The transformation that Bob Boldon and his staff have made in three years is beyond comprehension. Boldon took over a team that went 0-30 the year before he took over and has gradually built a powerful program comprised of mostly undersized sharpshooters who now have the right mindset and work ethic to compile a winning season.
Leading the path for this years Lady Penguins team is Brandi Brown, one last time. Brown will break more records during the season before departing, but she has proven in the past few seasons that she would trade every individual accolade she ever received for her teams success.
Having that weapon one last time, does Boldon feel a sense of urgency to win this season?
“You try to win as many games as you can every year and it is a process”, said Boldon. “There may be a sense of urgency in Brandi. She is definitely playing the best basketball I have ever seen her play. She will definitely be missed, and it is exciting to coach somebody that talented who is working as hard as she is right now.”
Paneech: Now in your third season, where do you feel you have taken this program?
Boldon: Offensively, we are significantly better than we were at this time two years ago. You can assume that we will score some points, but the question is, can we play good enough defense to win some games? That was our point of emphasis all Summer. I think we are in a situation now that we are taking defense as seriously now, as we took offense in the past.
Paneech: Is it realistic to assume this team should win 15 to 20 games this season?
Boldon: I have never sat down with our staff and projected how many games we could win. We try to win every game. Now, we probably wont go undefeated this year, but by saying you will win 15 games, you are also assuming that you will lose 15 games. I can’t prepare our kids properly if I think it is a game that we can’t win.
Paneech: All kinds of new faces here this year, as well as some faces that are no longer around. Discuss the turnover within your program.
Boldon: The new kids have brought a plethora of new things. We got a little bit quicker, a little bit taller, and a little bit more basketball savvy. I think we became a better basketball team, which was the goal when we were recruiting. We had gaps to fill, and I think we did a good job filling them. Once everything gels and the new kids start to learn everything that we are teaching, they will blend with the veterans we have who already understand the system. The new kids are very athletic and have added a fun dimension to our practices.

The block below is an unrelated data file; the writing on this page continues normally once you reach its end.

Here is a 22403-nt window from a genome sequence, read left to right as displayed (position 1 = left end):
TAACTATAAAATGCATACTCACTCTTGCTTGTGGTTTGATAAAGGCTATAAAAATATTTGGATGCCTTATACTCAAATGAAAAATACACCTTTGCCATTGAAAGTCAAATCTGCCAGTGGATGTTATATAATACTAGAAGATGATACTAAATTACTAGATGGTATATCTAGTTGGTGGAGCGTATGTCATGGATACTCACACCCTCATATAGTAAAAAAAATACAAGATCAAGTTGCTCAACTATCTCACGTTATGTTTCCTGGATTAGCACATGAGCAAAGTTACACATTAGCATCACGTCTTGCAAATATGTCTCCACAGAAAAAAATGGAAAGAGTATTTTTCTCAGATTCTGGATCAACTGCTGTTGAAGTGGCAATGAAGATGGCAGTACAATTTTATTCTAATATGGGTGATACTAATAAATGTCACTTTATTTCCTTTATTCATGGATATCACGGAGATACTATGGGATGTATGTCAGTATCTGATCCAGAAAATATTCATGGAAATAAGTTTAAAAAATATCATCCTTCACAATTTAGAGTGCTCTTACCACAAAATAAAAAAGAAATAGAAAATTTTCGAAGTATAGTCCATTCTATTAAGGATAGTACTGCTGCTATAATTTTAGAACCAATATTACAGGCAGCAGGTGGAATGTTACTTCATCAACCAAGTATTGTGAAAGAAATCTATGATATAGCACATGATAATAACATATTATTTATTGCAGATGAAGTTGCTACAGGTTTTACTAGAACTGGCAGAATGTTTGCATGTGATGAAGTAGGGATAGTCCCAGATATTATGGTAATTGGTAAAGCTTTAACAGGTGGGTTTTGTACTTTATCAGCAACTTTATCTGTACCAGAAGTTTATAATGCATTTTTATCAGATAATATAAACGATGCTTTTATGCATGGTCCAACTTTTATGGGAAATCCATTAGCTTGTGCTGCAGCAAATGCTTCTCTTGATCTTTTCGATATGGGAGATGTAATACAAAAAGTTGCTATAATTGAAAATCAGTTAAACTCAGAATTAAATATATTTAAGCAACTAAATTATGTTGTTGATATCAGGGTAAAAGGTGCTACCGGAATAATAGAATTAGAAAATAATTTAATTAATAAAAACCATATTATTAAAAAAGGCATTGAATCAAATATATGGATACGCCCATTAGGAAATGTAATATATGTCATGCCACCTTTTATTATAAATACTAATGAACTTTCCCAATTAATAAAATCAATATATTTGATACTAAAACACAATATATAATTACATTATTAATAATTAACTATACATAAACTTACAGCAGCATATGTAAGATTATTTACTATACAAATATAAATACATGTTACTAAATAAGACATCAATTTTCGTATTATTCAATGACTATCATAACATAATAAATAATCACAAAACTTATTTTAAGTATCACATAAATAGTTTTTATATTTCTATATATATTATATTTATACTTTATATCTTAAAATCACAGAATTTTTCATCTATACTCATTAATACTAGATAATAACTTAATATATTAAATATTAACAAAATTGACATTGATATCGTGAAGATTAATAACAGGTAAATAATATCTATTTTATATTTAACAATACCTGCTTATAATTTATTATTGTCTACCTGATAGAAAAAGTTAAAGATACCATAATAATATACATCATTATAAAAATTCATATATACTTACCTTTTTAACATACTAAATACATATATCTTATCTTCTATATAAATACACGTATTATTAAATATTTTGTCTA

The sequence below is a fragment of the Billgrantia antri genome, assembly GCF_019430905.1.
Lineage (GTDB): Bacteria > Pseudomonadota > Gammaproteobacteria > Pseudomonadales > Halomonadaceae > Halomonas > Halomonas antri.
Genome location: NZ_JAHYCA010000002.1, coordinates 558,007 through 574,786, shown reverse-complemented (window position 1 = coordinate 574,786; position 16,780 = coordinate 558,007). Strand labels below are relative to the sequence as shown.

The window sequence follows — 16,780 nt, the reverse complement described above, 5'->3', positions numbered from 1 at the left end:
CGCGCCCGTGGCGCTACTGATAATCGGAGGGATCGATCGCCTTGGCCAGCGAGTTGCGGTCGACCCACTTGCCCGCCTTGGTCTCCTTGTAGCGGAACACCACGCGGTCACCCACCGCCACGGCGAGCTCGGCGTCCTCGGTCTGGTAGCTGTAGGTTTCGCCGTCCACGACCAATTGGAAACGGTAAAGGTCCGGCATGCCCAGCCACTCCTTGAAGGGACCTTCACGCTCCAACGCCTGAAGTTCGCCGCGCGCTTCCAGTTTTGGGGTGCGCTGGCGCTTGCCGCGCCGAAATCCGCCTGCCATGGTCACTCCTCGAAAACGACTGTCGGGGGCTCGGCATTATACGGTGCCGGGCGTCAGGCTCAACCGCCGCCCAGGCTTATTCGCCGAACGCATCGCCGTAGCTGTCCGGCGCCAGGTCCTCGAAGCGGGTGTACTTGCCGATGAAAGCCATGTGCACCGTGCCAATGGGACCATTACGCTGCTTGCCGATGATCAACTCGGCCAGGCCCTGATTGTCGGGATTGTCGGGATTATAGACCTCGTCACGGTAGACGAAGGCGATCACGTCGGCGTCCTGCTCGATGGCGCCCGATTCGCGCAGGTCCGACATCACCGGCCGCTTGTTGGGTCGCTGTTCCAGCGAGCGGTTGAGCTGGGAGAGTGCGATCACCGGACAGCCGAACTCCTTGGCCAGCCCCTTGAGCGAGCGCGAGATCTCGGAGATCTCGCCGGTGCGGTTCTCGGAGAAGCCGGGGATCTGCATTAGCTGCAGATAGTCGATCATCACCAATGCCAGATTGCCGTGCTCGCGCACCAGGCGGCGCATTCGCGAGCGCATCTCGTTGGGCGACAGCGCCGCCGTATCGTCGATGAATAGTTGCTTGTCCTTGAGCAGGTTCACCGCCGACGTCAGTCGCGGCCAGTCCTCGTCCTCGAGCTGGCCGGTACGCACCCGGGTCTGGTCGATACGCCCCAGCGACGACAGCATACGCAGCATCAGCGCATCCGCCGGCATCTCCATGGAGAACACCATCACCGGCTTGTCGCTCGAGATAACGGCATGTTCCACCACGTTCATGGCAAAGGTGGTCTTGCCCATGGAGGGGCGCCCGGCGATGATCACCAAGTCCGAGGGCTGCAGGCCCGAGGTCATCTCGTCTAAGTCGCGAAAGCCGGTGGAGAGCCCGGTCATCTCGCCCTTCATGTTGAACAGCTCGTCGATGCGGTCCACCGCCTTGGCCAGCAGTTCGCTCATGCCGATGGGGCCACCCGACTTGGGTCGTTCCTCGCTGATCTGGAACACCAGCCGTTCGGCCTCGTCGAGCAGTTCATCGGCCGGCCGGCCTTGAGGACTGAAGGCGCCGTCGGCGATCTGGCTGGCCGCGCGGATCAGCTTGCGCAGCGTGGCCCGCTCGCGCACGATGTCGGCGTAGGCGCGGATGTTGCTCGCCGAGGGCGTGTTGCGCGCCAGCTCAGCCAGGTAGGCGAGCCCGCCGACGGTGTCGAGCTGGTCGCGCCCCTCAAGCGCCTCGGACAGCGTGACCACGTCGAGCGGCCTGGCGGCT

Paneech: What is the strength of this team and what needs developed?
Boldon: Our biggest strength is Brandi. You get a player who can score, rebound, pass the ball, and play defense. She epitomizes what we are trying to do. Those things I mentioned are things we are working on with everybody and every practice – to make them better shooters and passers, and to play better defense and get rebounds. I would be doing someone who is shooting pretty good a huge disservice if I said ‘that is good enough’. 43% from three isn’t good enough, we have to try to get to 45, or 47, or 52. Constantly raise the bar.
Paneech: So, at this level, no matter how good something is, you convince your players that it could be better?
Boldon: Absolutely. That is how we do it. We meet weekly and talk about player development as a staff. Monica (Touvelle) shot 69 out of 75 from the three-point line at practice the other day. It doesn’t leave a lot of room for improvement, but we will encourage her to strive for 70. They really want to be challenged and they will fight you sometimes, but you can never get complacent.
Paneech: The league is tough, how can you keep the team focused throughout the season?
Boldon: Last year, we played Green Bay as tough as anybody in the conference. There was a confidence and the returners have done a good job keeping that mentality and keeping that edge. The new kids are starting to buy into it. It is never going to be beautiful, but there is a strong level of competitiveness, which to me, is really, really exciting.
Paneech: With Butler dropping out of the league and the schedule falling to pieces with little time to fix it, how challenging was it to find the games?
Boldon: It’s difficult for Coach Jackson and I, as we share the making of the schedule responsibilities. We don’t share that information with the kids until it is the right time, and really, they just want to know what time practice is and what time the bus is leaving. We have most of next year scheduled already. For Coach Jackson, it creates headaches to space games. He did a nice job putting it together.
Paneech: Two Big East teams and a Big-12 team on the schedule this season. Two years ago, no shot, but this year can they all be wins?
Boldon: Two years ago, I think we would have been intimidated. This year, we are a lot better suited for those types of challenges. These teams are incredibly more athletic than us, and certainly taller than us. The taller than us thing is something we have learned to deal with.
Paneech: What is harder? Trying not to be embarrassed every game in your first season, or in your third year to win every game?
Boldon: The first year is worse. This team is getting really close to being really good. We are getting more consistent. We encourage and challenge the kids to work their hardest and to make the people in this city proud to say this is their team.
I think they get it done this season. Credit Boldon and staff for mandating a system that yields positive results. I will be opposite the preseason pollsters who picked this team to finish eighth and say these girls will win 20 games. 18 in the regular season and two more in the tournament. They can shoot and are fearless – a basketball coaches dream.